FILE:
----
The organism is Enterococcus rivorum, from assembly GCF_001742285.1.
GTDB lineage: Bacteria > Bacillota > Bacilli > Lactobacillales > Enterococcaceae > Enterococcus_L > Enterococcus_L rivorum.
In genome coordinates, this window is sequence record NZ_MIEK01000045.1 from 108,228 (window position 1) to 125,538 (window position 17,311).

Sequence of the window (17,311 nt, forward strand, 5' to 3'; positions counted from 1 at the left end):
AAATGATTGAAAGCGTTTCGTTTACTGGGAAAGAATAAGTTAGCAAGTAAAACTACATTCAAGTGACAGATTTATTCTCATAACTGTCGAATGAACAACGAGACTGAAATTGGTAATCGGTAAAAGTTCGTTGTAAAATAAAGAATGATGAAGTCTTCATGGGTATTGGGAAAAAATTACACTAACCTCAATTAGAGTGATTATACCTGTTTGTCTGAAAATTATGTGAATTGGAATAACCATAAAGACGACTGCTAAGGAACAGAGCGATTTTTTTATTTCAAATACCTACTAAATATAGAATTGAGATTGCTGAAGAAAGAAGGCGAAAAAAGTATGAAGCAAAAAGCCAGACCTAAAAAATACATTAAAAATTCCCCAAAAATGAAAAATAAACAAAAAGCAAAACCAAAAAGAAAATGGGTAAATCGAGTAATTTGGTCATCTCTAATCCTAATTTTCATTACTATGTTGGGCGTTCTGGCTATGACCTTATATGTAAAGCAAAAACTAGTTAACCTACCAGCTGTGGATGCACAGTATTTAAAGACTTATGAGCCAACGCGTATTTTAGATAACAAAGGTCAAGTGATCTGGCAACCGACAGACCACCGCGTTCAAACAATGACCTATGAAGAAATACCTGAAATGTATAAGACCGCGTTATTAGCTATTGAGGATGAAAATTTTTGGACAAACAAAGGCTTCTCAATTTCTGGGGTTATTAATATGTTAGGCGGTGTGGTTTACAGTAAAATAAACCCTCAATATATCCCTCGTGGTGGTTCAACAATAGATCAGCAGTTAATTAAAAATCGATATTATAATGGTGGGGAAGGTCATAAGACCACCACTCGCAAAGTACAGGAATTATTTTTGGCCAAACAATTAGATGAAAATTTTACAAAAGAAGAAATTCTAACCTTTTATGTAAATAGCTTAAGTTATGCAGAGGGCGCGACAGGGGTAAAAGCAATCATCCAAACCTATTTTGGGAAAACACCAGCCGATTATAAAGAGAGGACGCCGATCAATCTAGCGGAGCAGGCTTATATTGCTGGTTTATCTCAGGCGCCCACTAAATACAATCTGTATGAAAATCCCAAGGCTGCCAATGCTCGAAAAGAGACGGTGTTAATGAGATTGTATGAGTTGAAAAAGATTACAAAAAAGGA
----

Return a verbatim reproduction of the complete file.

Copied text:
The organism is Enterococcus rivorum, from assembly GCF_001742285.1.
GTDB lineage: Bacteria > Bacillota > Bacilli > Lactobacillales > Enterococcaceae > Enterococcus_L > Enterococcus_L rivorum.
In genome coordinates, this window is sequence record NZ_MIEK01000045.1 from 108,228 (window position 1) to 125,538 (window position 17,311).

Sequence of the window (17,311 nt, forward strand, 5' to 3'; positions counted from 1 at the left end):
AAATGATTGAAAGCGTTTCGTTTACTGGGAAAGAATAAGTTAGCAAGTAAAACTACATTCAAGTGACAGATTTATTCTCATAACTGTCGAATGAACAACGAGACTGAAATTGGTAATCGGTAAAAGTTCGTTGTAAAATAAAGAATGATGAAGTCTTCATGGGTATTGGGAAAAAATTACACTAACCTCAATTAGAGTGATTATACCTGTTTGTCTGAAAATTATGTGAATTGGAATAACCATAAAGACGACTGCTAAGGAACAGAGCGATTTTTTTATTTCAAATACCTACTAAATATAGAATTGAGATTGCTGAAGAAAGAAGGCGAAAAAAGTATGAAGCAAAAAGCCAGACCTAAAAAATACATTAAAAATTCCCCAAAAATGAAAAATAAACAAAAAGCAAAACCAAAAAGAAAATGGGTAAATCGAGTAATTTGGTCATCTCTAATCCTAATTTTCATTACTATGTTGGGCGTTCTGGCTATGACCTTATATGTAAAGCAAAAACTAGTTAACCTACCAGCTGTGGATGCACAGTATTTAAAGACTTATGAGCCAACGCGTATTTTAGATAACAAAGGTCAAGTGATCTGGCAACCGACAGACCACCGCGTTCAAACAATGACCTATGAAGAAATACCTGAAATGTATAAGACCGCGTTATTAGCTATTGAGGATGAAAATTTTTGGACAAACAAAGGCTTCTCAATTTCTGGGGTTATTAATATGTTAGGCGGTGTGGTTTACAGTAAAATAAACCCTCAATATATCCCTCGTGGTGGTTCAACAATAGATCAGCAGTTAATTAAAAATCGATATTATAATGGTGGGGAAGGTCATAAGACCACCACTCGCAAAGTACAGGAATTATTTTTGGCCAAACAATTAGATGAAAATTTTACAAAAGAAGAAATTCTAACCTTTTATGTAAATAGCTTAAGTTATGCAGAGGGCGCGACAGGGGTAAAAGCAATCATCCAAACCTATTTTGGGAAAACACCAGCCGATTATAAAGAGAGGACGCCGATCAATCTAGCGGAGCAGGCTTATATTGCTGGTTTATCTCAGGCGCCCACTAAATACAATCTGTATGAAAATCCCAAGGCTGCCAATGCTCGAAAAGAGACGGTGTTAATGAGATTGTATGAGTTGAAAAAGATTACAAAAAAGGA